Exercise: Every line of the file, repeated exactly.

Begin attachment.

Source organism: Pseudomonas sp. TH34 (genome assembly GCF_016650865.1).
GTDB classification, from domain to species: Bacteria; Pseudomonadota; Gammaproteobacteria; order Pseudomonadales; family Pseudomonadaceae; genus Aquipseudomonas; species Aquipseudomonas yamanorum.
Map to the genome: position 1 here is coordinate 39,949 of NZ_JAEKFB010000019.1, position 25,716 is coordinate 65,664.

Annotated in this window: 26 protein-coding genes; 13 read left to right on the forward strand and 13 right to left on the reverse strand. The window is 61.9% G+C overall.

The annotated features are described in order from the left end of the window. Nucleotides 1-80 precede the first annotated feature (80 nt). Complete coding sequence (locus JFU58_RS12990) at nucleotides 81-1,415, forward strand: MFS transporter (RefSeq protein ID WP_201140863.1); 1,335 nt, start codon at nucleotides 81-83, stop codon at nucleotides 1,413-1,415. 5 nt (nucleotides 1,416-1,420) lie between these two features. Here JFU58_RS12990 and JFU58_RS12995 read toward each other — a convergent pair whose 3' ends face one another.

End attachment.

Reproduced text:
Source organism: Pseudomonas sp. TH34 (genome assembly GCF_016650865.1).
GTDB classification, from domain to species: Bacteria; Pseudomonadota; Gammaproteobacteria; order Pseudomonadales; family Pseudomonadaceae; genus Aquipseudomonas; species Aquipseudomonas yamanorum.
Map to the genome: position 1 here is coordinate 39,949 of NZ_JAEKFB010000019.1, position 25,716 is coordinate 65,664.

Annotated in this window: 26 protein-coding genes; 13 read left to right on the forward strand and 13 right to left on the reverse strand. The window is 61.9% G+C overall.

The annotated features are described in order from the left end of the window. Nucleotides 1-80 precede the first annotated feature (80 nt). Complete coding sequence (locus JFU58_RS12990) at nucleotides 81-1,415, forward strand: MFS transporter (RefSeq protein ID WP_201140863.1); 1,335 nt, start codon at nucleotides 81-83, stop codon at nucleotides 1,413-1,415. 5 nt (nucleotides 1,416-1,420) lie between these two features. Here JFU58_RS12990 and JFU58_RS12995 read toward each other — a convergent pair whose 3' ends face one another.